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Published on July 10, 2019

How to Start a Startup Fast: 5 Essential Steps

How to Start a Startup Fast: 5 Essential Steps

With the United States currently enjoying an unprecedented period of economic prosperity, millions of entrepreneurs are eagerly tugging at the leash to launch their own startup in the hopes that it will garner them millions. Starting a startup is easier said than done, however, and most businesses which try to get up and running inevitably fail within the first few years.

Don’t let the dispassionate cruelty of the market sink your startup’s prospects before it ever gets a chance to shine. Here are the 5 essential steps you’ll need to follow if you want to start a startup fast.

1. Start by Plotting out Your Vision

The first and most essential step in launching a successful startup is to thoroughly plot out your commercial vision. Many entrepreneurs have a rough idea of how they want to foray into the market, yet few of them draft up comprehensive business plans which will steer them through the tumultuous starting period that all startups must endure.

You can’t content yourself with vague details regardless of how ambitious you are, as even the most dedicated entrepreneurs need a roadmap to follow if they don’t want to get lost or outcompeted in the open marketplace.

Those who want to set up a high-growth business can’t simply snap their fingers and expect the profits to start rolling in. You’ll want to review this comprehensive business planning manual that’s been made publicly available by the commercial gurus are McKinsey, as this will elucidate the fine details you dare not ignore if you want your startup to be prosperous sooner rather than alter.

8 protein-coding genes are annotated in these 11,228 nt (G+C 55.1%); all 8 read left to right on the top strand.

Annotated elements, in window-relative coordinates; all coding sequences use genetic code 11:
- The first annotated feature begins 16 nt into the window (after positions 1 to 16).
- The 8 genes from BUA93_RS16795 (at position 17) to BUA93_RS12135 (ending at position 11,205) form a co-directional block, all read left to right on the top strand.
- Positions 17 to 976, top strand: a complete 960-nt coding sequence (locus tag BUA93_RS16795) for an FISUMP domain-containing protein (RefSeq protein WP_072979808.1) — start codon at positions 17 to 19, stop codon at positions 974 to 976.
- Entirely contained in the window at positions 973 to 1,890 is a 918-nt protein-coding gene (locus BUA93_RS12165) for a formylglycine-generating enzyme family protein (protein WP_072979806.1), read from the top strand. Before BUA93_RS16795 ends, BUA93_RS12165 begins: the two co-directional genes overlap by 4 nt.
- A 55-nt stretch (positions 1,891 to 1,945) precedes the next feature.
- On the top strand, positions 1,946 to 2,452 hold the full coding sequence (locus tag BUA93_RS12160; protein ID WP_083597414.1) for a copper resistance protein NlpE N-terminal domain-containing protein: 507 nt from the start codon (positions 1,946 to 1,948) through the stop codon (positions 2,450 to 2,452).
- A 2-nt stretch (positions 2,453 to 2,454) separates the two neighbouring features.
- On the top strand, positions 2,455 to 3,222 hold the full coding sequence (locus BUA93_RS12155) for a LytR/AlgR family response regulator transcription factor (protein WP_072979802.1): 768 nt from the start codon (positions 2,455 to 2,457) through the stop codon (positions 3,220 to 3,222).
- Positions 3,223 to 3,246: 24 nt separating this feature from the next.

This manual and similar guides will help you as you draft a business plan that’s tailor-made for your startup, but remember that there’s no one-size-fits-all approach to commercial success. Manuals of this nature are excellent for giving you a general overview of what’s expected in a business plan, but you’ll also want to remember that your startup must chart its own course with its own specific strengths and weaknesses in mind.

This is an excellent time to plot out how you intend to lure in investors, too, as most of the investors you seek out will inevitably want to see some business plan or similar document which details the inner workings of your ambitious startup. If you can’t convince investors and prospective employees that you have a comprehensive vision of where your startup is going to be in a few years’ time, then your commercial ambitions are effectively doomed from the start.

Now that you’ve plotted out your vision for your startup, you can move onto the next crucial step; assembling a team of professionals who will help you attain financial success.

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2. Launch Your Recruitment Efforts

The second crucial step towards starting a startup fast is launching your recruitment efforts early on in the process; the sooner you get some stellar employees on your side, the easier a time you’ll have of navigating the marketplace.

Investors will be attracted to startups which have attracted talented specialists, especially since having the best human capital available is a surefire sign that your startup is going to stand apart from the crowd and become a dominant market actor one day.

Furthermore, workers will help give your startup a sense of legitimacy that’s sorely missing when you’re the sole employee, as few customers and investors will take you seriously if you’re a one person operation.